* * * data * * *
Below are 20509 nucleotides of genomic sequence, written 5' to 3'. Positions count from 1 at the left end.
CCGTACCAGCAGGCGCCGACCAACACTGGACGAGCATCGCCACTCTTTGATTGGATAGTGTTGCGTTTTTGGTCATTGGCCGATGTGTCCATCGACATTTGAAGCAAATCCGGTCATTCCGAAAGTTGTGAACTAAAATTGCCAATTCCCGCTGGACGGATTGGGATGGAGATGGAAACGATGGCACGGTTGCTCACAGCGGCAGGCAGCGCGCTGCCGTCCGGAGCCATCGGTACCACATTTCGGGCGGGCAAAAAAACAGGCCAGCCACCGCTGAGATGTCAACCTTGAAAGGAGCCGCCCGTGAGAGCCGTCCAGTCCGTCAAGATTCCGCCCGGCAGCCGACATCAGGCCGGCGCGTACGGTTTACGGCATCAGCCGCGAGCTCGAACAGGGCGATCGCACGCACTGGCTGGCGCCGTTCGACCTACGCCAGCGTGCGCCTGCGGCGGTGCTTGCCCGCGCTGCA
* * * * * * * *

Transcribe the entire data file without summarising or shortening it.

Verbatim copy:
Below are 20509 nucleotides of genomic sequence, written 5' to 3'. Positions count from 1 at the left end.
CCGTACCAGCAGGCGCCGACCAACACTGGACGAGCATCGCCACTCTTTGATTGGATAGTGTTGCGTTTTTGGTCATTGGCCGATGTGTCCATCGACATTTGAAGCAAATCCGGTCATTCCGAAAGTTGTGAACTAAAATTGCCAATTCCCGCTGGACGGATTGGGATGGAGATGGAAACGATGGCACGGTTGCTCACAGCGGCAGGCAGCGCGCTGCCGTCCGGAGCCATCGGTACCACATTTCGGGCGGGCAAAAAAACAGGCCAGCCACCGCTGAGATGTCAACCTTGAAAGGAGCCGCCCGTGAGAGCCGTCCAGTCCGTCAAGATTCCGCCCGGCAGCCGACATCAGGCCGGCGCGTACGGTTTACGGCATCAGCCGCGAGCTCGAACAGGGCGATCGCACGCACTGGCTGGCGCCGTTCGACCTACGCCAGCGTGCGCCTGCGGCGGTGCTTGCCCGCGCTGCA